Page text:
Heather Pearce Campbell 21:58
I love that well, and backtracking just a second for the folks that have been disrupted by COVID. Right, and are having to try to figure out either how to regain their balance, create new business, are these people that are all that were already in the consulting industry are these folks that have had to totally transition from what they were doing before.
Mitch Russo 22:19
It’s a combination, I have one guy who really had never really been even on stage. I mean, he had, he had basically made his business by setting up hundreds of small groups all over the country, he has this amazingly powerful meditation technology. But he requires that he does it with a physical demo. So he was generating six figures a month with, you know, all these other folks out there, helping him and doing this course all that went away instantly. And so what we did is we we basically completely took everything and build online platforms and training systems, and we repurposed a lot of what he had done before, into ways that people can get the same results not as quickly or as even as elegantly in some ways. But he’s doing it now, when this happened. He was basically broke, because he had spent, you know, like me, and I’m sure, like YouTube, in the beginning, we invested in our own businesses, you know, and, and so if all of a sudden someone just pulls the plug, you’re, you’re kind of dead in the water. And like many restaurants, I’m sure Heather in your area. I mean, these folks were just left stranded. I mean, some of them had food in the freezer and refrigerator. And, I mean, it was just, it was just shut down. And, and so he was in the same position, but but in a matter of 60 days, we got him back up and running his revenue isn’t where it was, but it’s getting there. And that’s just so exciting.
Heather Pearce Campbell 24:01
Yeah, I love that it’s, you know, the way you describe loving, helping somebody on that journey, you know, building and for me, my personal belief around entrepreneurship around business is that it’s it’s one of the pathways for us to express our greatest good in the world.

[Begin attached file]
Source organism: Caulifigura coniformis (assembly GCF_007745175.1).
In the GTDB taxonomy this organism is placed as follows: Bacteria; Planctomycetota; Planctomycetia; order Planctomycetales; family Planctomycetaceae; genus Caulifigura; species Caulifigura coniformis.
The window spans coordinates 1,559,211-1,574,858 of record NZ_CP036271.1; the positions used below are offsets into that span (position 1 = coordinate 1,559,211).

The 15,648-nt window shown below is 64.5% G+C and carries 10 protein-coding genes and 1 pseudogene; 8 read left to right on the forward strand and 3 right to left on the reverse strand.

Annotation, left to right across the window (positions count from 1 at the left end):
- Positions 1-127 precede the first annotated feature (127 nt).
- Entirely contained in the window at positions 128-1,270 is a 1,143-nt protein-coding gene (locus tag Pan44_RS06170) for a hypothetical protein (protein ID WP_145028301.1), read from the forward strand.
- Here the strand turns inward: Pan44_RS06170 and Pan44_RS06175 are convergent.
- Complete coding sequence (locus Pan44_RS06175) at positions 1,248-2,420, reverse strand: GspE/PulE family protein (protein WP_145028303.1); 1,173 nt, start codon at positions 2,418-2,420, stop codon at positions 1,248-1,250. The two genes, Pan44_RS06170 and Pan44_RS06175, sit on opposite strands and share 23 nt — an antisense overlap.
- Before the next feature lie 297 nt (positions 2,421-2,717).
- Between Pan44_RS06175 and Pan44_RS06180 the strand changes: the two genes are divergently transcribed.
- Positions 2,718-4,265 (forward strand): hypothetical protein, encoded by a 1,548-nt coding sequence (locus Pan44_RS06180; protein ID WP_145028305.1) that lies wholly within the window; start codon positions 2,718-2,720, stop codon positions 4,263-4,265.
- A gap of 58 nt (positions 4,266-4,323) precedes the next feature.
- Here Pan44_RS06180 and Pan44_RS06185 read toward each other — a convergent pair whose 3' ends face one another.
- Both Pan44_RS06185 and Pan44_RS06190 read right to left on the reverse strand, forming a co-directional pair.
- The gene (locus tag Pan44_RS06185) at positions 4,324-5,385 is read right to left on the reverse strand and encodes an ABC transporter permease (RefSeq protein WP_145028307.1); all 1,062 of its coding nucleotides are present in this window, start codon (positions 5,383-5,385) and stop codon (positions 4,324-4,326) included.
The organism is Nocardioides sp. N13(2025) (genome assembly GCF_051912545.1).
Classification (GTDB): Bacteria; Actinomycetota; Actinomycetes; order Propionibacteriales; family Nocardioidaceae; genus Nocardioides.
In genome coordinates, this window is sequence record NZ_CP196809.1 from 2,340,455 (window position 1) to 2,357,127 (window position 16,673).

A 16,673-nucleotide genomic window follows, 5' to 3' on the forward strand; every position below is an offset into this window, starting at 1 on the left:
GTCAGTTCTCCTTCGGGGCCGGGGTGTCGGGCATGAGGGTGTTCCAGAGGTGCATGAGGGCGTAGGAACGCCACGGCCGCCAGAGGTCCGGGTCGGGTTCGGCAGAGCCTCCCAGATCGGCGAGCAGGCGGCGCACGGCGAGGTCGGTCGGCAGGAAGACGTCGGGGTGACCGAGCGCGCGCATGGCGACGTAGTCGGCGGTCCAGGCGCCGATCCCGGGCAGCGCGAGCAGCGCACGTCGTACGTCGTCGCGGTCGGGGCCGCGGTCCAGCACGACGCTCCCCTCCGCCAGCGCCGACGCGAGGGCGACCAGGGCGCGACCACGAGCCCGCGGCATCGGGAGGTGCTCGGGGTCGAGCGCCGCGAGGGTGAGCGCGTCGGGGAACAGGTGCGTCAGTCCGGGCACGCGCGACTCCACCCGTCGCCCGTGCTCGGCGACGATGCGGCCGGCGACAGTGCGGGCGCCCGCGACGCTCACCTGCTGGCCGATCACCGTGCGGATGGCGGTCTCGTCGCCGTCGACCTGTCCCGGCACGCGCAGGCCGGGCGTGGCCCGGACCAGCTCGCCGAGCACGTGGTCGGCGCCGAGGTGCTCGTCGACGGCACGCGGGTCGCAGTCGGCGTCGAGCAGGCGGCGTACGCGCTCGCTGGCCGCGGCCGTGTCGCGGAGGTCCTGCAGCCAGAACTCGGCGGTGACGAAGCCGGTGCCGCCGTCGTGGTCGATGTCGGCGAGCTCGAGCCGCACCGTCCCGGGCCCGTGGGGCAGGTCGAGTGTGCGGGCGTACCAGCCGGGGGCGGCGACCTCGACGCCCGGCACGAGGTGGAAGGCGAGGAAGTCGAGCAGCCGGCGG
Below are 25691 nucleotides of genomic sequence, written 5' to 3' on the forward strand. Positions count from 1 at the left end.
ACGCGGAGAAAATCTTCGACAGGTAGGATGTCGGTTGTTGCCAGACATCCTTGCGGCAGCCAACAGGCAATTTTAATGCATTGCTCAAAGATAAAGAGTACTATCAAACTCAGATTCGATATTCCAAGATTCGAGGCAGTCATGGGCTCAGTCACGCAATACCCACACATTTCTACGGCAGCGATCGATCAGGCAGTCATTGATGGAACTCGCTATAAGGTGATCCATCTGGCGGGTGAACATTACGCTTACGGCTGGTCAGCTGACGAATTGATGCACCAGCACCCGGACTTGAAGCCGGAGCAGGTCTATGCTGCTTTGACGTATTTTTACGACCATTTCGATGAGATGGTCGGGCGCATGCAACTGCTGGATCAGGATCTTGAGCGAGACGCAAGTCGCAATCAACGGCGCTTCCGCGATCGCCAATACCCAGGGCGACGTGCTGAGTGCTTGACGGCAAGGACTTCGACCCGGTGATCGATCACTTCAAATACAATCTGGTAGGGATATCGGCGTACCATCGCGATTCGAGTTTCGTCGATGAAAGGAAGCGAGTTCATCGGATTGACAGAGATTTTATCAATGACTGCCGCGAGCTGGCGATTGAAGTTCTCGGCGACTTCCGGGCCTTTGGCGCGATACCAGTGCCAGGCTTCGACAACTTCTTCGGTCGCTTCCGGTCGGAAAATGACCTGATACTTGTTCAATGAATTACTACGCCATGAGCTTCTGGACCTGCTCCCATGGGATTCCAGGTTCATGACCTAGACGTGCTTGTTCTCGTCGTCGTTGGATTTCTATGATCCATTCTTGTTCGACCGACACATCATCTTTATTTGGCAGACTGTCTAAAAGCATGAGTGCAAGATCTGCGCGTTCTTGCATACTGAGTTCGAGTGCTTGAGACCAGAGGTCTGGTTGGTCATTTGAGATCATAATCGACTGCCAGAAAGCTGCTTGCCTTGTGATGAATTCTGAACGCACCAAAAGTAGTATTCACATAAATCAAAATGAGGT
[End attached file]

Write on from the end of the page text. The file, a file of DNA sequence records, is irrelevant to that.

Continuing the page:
Mitch Russo 24:21
I think so. I think you’re right.
Heather Pearce Campbell 24:23
You know, it’s it doesn’t have to be exclusively that but I really like hearing the way that you can support people doing this just brings me so much joy because I think like the ripple effect of what that does, not only on his life, but the way that he’s able to support his family or at some point give back to community like all of this just becomes a bigger and bigger ripple effect when we can serve people building good businesses doing good work.
Mitch Russo 24:53
Yes, and that’s part of the joy that I have is watching those ripples and you know, the other thing is, is that I don’t really operate like other people. So when somebody signs up to be to work with me, you know, they sign I have a little contract, I should ask ask you to take a look. It’s a crappy little contract. It basically obligates them to a certain amount of money and obligates me to a certain amount of time. But I never stick to the time. You know, my goal is the end result. So when someone signs up with me, my belief is that I’m really not done until we have the end result. And my some of my, quote, unquote, quote, coaching friends say, Well, you know, that’s no way to build the business. And I said, I don’t care. That’s not what I’m here to do. I already made my money I I built, sold my company and retired at 44 years old. And, and so I’m not really in this for the extra dollar. I don’t mind making money like anybody else. But I, it’s not my primary goal anymore hasn’t been for many years, my primary goal is to express myself in a creative way that helps others or brings them joy, whatever that turns out to be great.
Heather Pearce Campbell 26:12
I love that. I similarly, and I think people it’s funny, because I just recently, like about a month ago, I ran a workshop for people. And, again, I did a special because of COVID. Because of the the amount of pressure that people are under to get businesses online, create revenue, like do do the thing that they’ve been wanting to do that maybe they now have to do. I ran a workshop for legal protections for online businesses, right, and ran a whole group of people through this and kept emailing all of them after the workshop, like, did you get the documents done? Are they plugged in, you know, hounding them, because I care that if they’re going to invest in putting the support in place, that they take it across the finish line, right? Because that is what matters. It doesn’t matter if you’re halfway there doesn’t matter if you paid for the thing if you never actually get the result. So I’m with you. But I’m sure your clients really appreciate that about you.
Mitch Russo 27:08
Well, you know, it’s funny, because I have a client who is one of the most successful asset protection attorney law firms here in Florida. And we were chatting one day, and I asked him, you know, tell me about your, you know, this is one aspect of the business, I said, I know, you build these amazing asset protection plans, and you speak all over the world, blah, blah, blah, blah, blah. What is your experience working with clients? He goes, Well, what do you mean, he goes, Well, you know, we build these very beautiful plans. They’re, they’re perfectly designed, they’re customized exactly for each individual. And then they don’t implement them. So what do you mean, they don’t implement them? Because? Well, they don’t, they’re supposed to do things like we rename accounts or file, you know, to get things into the trial.
Heather Pearce Campbell 28:01
Mitch Russo 28:02